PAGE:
The old-timers who served in World War II tended not to talk about what they did.
Too bad, because it deprived families of a fuller picture of their lives.
Just ask Ed Manydeeds, of Eau Claire, Wis., who didn’t know his grandfather was a “Code Talker” during the war.
“It was a complete surprise,” Ed, 66, tells the Eau Claire Leader-Telegram. “None of us in the family had any idea he was involved with that.”
Code Talkers were Native Americans who used their language to transmit and decode sensitive messages during the war.
Edmund Manydeeds, who died in 1952, is one of 18 Code Talkers who will be honored posthumously by the military at a ceremony on the Standing Rock Sioux Reservation tomorrow. He pioneered the use of the language as code during World War I.
But none of this was known to the family until they received an invitation to the ceremony.
“We never knew anything about my grandpa having been involved with any of that,” another grandson, Eau Claire County Judge John Manydeeds, said. “It was a nice surprise to learn that he was doing that and that he and others are being honored for that work on behalf of their country.”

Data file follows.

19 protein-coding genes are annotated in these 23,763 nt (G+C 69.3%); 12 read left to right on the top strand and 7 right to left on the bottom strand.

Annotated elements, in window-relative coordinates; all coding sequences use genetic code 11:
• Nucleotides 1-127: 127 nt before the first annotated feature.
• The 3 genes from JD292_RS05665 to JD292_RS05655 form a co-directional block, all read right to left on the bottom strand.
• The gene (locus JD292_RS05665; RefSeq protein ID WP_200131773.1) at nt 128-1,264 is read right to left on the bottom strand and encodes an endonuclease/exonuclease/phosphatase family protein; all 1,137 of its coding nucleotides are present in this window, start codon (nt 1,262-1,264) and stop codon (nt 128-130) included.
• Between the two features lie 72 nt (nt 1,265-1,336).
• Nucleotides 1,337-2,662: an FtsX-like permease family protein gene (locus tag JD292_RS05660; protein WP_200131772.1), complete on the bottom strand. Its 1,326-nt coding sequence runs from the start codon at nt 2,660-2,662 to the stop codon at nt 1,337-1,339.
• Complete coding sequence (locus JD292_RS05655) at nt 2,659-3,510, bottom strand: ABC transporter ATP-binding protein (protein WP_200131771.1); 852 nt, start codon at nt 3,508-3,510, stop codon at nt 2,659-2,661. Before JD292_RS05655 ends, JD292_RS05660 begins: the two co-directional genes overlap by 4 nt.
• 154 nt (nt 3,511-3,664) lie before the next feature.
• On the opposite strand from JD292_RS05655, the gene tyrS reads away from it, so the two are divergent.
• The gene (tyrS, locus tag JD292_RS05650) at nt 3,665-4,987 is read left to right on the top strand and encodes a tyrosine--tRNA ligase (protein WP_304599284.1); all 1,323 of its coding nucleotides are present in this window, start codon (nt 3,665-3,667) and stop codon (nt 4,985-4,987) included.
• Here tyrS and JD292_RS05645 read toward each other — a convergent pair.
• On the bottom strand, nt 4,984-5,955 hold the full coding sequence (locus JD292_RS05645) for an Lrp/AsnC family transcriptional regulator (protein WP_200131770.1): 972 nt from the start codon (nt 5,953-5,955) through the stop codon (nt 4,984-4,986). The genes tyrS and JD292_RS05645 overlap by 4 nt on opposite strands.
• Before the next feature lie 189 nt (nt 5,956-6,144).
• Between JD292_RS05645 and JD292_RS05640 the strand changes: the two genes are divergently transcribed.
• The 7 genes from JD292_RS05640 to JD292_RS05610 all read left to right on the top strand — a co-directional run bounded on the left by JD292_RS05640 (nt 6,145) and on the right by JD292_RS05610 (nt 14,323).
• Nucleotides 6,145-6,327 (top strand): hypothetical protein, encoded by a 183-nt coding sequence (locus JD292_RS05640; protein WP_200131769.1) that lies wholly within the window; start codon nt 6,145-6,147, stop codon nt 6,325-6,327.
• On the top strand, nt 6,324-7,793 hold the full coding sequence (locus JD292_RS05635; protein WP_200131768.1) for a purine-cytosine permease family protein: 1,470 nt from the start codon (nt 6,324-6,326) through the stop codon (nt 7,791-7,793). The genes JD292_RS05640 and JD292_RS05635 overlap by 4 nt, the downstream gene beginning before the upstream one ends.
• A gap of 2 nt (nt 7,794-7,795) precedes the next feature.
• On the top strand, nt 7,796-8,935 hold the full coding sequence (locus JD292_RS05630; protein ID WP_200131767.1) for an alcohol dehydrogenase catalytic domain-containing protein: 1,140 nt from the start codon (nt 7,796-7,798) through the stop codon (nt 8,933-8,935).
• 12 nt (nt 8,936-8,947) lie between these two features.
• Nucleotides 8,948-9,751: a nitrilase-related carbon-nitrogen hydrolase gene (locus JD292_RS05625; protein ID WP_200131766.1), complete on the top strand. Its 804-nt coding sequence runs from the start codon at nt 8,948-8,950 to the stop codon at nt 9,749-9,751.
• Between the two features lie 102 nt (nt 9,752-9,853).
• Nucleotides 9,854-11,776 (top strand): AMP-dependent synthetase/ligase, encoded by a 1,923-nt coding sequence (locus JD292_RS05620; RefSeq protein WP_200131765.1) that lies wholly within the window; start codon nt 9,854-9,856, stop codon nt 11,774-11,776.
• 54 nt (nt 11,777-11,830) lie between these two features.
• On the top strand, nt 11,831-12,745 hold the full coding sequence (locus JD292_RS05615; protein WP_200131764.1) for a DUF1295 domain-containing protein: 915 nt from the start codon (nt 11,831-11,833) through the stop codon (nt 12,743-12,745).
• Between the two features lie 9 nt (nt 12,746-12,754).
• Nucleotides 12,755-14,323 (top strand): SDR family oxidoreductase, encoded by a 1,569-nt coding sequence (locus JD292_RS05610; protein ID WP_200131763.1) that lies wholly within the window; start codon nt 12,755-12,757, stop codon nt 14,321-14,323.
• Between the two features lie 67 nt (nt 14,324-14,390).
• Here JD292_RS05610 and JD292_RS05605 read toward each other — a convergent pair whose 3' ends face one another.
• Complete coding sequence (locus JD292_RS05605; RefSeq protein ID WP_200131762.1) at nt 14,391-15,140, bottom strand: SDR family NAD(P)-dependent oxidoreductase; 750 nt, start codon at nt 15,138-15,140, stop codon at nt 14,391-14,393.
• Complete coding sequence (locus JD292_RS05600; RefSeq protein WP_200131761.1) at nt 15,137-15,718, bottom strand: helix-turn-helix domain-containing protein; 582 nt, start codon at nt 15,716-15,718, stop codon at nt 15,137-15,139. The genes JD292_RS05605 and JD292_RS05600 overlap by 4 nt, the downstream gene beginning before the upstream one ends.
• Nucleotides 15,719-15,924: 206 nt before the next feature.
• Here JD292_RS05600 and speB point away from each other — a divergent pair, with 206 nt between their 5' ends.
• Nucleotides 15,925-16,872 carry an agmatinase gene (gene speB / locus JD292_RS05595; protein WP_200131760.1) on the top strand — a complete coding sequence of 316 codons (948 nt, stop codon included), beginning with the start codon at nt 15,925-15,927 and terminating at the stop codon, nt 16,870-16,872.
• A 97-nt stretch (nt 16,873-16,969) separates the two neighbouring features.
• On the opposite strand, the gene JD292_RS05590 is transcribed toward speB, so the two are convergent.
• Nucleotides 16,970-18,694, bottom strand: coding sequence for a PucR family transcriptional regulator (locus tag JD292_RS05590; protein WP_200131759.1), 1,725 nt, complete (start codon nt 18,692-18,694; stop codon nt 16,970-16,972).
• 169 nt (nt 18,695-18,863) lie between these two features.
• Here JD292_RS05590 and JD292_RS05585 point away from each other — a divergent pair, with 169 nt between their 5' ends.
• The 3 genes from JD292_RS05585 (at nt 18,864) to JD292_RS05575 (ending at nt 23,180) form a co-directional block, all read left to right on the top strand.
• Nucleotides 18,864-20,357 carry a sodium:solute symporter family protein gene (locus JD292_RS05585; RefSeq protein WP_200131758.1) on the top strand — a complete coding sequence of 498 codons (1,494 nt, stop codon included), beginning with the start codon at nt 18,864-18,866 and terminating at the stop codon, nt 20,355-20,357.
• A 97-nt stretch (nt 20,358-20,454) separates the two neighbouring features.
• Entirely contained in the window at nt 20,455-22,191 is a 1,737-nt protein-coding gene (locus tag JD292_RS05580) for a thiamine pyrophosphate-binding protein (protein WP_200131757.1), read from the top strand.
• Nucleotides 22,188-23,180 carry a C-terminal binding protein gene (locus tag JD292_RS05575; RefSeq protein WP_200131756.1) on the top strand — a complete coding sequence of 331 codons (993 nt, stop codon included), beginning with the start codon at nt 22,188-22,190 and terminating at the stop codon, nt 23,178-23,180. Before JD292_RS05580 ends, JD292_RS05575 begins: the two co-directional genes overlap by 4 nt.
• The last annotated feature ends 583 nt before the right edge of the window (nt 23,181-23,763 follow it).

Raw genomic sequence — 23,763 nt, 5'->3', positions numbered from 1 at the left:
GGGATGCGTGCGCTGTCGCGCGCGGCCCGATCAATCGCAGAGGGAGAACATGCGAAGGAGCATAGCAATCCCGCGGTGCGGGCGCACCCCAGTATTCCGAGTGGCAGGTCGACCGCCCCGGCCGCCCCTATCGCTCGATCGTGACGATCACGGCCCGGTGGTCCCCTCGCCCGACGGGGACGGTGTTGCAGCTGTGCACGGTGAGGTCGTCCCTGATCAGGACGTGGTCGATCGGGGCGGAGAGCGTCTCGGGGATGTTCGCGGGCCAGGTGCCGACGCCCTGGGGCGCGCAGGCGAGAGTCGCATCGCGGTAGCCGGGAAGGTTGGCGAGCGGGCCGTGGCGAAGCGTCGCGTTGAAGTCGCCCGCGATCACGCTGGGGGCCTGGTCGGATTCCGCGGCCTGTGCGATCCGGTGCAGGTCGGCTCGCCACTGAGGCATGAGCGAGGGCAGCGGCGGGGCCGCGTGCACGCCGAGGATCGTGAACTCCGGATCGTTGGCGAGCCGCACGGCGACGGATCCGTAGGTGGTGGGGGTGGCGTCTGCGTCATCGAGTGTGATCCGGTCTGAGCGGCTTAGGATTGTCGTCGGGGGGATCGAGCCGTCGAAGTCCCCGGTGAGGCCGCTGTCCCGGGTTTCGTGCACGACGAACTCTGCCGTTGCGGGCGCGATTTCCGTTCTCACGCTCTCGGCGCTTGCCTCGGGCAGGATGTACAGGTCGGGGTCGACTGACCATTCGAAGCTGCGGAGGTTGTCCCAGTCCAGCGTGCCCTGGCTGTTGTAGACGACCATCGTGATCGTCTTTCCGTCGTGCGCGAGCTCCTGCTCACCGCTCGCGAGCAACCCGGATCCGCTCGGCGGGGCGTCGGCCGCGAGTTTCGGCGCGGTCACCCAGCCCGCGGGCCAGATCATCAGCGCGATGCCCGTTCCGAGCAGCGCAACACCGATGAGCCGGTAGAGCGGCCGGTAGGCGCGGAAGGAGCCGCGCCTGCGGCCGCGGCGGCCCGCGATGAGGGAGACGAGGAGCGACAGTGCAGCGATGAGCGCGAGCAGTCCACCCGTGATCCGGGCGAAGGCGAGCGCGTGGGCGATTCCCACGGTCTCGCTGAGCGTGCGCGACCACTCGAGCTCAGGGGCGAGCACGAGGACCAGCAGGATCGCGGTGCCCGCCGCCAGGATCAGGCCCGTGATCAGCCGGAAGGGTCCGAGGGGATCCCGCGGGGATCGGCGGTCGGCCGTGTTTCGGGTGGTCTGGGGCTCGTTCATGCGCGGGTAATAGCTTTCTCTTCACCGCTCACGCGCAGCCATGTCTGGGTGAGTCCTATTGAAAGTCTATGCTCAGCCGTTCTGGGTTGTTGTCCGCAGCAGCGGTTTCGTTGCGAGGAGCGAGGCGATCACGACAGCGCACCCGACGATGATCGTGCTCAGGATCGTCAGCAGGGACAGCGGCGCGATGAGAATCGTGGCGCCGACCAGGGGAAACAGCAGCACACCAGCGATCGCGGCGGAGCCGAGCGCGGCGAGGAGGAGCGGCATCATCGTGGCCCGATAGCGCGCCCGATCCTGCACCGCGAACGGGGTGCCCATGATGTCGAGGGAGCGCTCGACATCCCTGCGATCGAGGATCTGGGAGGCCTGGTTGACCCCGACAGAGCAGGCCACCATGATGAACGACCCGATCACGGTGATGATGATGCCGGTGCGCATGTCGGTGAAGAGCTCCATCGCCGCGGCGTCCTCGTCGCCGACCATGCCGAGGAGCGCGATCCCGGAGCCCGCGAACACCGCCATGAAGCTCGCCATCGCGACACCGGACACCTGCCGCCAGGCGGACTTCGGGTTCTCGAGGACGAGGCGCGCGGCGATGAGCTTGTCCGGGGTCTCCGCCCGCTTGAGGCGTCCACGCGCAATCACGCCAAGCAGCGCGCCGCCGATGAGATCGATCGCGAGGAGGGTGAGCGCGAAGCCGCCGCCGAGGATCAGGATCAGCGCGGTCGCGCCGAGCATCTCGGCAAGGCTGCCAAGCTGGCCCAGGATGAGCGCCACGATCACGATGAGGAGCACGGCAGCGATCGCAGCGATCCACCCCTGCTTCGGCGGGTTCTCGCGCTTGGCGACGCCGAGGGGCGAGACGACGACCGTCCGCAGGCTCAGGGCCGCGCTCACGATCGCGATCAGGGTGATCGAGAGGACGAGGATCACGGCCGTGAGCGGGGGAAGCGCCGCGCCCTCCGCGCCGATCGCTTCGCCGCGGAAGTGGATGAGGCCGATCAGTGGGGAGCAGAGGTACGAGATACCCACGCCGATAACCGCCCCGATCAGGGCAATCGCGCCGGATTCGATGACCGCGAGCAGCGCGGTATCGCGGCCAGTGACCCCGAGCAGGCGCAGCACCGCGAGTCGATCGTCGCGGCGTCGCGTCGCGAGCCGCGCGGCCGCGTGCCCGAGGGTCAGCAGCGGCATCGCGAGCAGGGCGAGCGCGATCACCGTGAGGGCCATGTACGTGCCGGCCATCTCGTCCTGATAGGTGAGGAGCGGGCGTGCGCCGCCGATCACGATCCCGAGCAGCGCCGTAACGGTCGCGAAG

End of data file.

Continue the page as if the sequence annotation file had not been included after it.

When John attends Friday’s ceremony to honor his grandfather and other code talkers, he will reflect on the important service Edmund Manydeeds provided his country during the war. He will contemplate the history associated with the moment. And he will think about the willingness of Native people to help a country that didn’t even count them as citizens until 1924.
“At that point, Native peoples were really trying to prove that they belonged in this country,” John said. “They were working on behalf of a country they weren’t even allowed to be members of.”
Ed had planned to attend the event at which his grandfather will be honored but had to bow out because of illness in his extended family. He is glad his siblings will attend the ceremony that has prompted thoughts about how he grew up in the Dakotas and then in northern Wisconsin, and how his parents taught him and his brothers and sisters about hard work, community involvement and, most of all, the value of education. He likes to think some of those values taught by his dad were passed down by his grandfather.